People who pursue careers as insurance fraud investigators should be prepared to handle stress brought on by disagreements with people who file questionable claims. Insurance investigators spend many hours gathering evidence to expose problems that may cause insurance companies to deny policyholders' claims. In any case, people who stick with the profession can earn high wages.
Insurance claims for unnecessary medical procedures, staged car crashes and false disabling injuries are just a few of the fraudulent activities that an insurance investigator might handle. Investigators also visit policyholders and interview witnesses associated with an insurance claim to get more information about an accident or other incident that led to a claim. The U.S. Bureau of Labor Statistics indicates that the mean annual salary for insurance investigators was $58,780 in 2009. A 2010 "Wall Street Journal" article titled "Making a Career of Investigating Insurance Fraud" cites a salary range for the profession of $45,000 to $92,000.
Insurance investigation attracts skilled people from other professions, including police officers and former military personnel. Therefore, the BLS indicates that competition for insurance investigation jobs is high, and people can earn significantly more than their previous job paid. Investigators working in Washington, D.C. in 2009 earned mean annual salaries of $77,180, which was among the highest salaries paid in the profession that year. Investigators also earned above-average salaries in New Jersey, where the mean annual wage was $67,190 in 2009.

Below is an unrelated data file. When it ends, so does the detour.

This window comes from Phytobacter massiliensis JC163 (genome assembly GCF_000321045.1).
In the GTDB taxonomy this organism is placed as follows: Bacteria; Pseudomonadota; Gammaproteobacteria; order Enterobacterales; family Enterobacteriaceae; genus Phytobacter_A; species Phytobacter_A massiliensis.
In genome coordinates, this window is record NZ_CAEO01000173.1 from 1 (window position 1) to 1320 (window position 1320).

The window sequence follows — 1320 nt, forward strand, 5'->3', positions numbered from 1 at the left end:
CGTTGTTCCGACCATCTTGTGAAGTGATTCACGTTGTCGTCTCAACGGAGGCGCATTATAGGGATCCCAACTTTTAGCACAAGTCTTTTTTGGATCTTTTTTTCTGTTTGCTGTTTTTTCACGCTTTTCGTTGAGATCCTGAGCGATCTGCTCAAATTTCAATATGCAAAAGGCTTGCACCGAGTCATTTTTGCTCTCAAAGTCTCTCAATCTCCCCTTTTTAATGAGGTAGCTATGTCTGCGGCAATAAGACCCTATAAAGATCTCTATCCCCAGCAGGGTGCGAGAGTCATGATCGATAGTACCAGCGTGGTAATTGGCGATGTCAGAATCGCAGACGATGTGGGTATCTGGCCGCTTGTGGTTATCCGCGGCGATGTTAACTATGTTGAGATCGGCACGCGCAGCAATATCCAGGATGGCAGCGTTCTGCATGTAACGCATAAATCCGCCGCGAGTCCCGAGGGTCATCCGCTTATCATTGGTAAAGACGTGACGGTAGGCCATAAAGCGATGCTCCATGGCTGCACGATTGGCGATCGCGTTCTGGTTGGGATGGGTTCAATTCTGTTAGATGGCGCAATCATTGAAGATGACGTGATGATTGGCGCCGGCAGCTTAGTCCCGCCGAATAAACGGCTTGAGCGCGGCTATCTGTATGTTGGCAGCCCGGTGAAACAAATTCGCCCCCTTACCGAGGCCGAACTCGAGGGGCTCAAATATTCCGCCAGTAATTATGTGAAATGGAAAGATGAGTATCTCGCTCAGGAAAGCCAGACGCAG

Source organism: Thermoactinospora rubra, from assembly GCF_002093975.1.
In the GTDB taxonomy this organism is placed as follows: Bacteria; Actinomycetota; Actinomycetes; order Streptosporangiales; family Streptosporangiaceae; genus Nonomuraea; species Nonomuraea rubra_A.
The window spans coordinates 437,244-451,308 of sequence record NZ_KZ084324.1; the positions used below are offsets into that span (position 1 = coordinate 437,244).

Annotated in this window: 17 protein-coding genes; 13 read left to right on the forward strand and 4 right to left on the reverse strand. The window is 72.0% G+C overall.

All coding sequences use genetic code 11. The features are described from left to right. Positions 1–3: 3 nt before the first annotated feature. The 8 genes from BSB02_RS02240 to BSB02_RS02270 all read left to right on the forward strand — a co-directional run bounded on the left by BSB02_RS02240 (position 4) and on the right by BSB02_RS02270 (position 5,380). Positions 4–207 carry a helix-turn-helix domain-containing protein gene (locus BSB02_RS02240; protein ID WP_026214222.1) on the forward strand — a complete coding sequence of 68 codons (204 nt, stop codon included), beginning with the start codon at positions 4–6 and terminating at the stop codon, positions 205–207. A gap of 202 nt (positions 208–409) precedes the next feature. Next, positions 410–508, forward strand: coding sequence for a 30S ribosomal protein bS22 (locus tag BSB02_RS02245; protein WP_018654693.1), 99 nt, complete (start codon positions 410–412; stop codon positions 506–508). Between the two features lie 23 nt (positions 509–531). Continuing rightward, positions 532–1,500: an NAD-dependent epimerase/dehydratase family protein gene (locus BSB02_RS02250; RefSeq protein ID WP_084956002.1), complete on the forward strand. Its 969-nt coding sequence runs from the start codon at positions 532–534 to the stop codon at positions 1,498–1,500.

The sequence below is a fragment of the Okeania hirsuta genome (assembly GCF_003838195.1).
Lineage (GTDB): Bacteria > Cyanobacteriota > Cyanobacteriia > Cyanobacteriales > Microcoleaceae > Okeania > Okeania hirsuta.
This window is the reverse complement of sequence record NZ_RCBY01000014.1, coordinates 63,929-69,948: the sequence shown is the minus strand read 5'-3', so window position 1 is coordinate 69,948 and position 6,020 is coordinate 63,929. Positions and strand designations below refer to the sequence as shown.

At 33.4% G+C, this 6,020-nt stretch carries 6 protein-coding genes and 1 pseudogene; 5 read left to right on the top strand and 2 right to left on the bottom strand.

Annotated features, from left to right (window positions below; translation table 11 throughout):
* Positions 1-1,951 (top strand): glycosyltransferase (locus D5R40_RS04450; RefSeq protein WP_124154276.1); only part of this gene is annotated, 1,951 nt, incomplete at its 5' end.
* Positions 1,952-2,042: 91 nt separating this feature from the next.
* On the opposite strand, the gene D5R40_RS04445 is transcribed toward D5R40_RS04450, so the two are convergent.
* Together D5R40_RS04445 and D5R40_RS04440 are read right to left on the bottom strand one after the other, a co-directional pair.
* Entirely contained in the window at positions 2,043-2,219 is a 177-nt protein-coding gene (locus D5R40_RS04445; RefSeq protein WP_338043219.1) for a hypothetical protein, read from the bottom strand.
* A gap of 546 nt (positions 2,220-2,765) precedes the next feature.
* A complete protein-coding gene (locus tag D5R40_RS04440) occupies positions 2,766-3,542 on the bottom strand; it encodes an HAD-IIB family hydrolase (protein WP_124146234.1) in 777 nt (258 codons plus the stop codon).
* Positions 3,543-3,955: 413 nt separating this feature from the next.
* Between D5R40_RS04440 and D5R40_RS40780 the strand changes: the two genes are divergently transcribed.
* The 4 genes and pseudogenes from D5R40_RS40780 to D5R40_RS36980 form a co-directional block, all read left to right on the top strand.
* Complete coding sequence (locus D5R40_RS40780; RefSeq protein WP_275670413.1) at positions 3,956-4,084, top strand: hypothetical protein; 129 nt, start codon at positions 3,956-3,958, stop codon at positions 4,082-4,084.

Fraud investigators sometimes spend an entire day searching databases and making phone calls to investigate suspicious insurance claims. They also may spend several days on surveillance work. In its data on the profession, the BLS says investigators may spend a significant amount of time covertly observing people suspected of filing fraudulent workers compensation claims. An investigator observes a worker to determine if he's performing activities that suggest injuries cited in his claim are false. Insurance agencies are among the largest employers of fraud investigators. Investigators employed by insurance agencies in 2009 earned mean annual salaries of $57,420.
The BLS notes that a growing number of policyholders are having their claims settled in court, and insurance fraud cases are getting more complicated. Still, the BLS expects the employment of insurance investigators and others in related professions to increase only 7 percent through 2018, adding 20,900 to the industry. Computer technology has improved efficiency and reduced the time it takes to perform background checks and other tasks. Therefore, insurance companies need fewer investigators to handle fraud cases.
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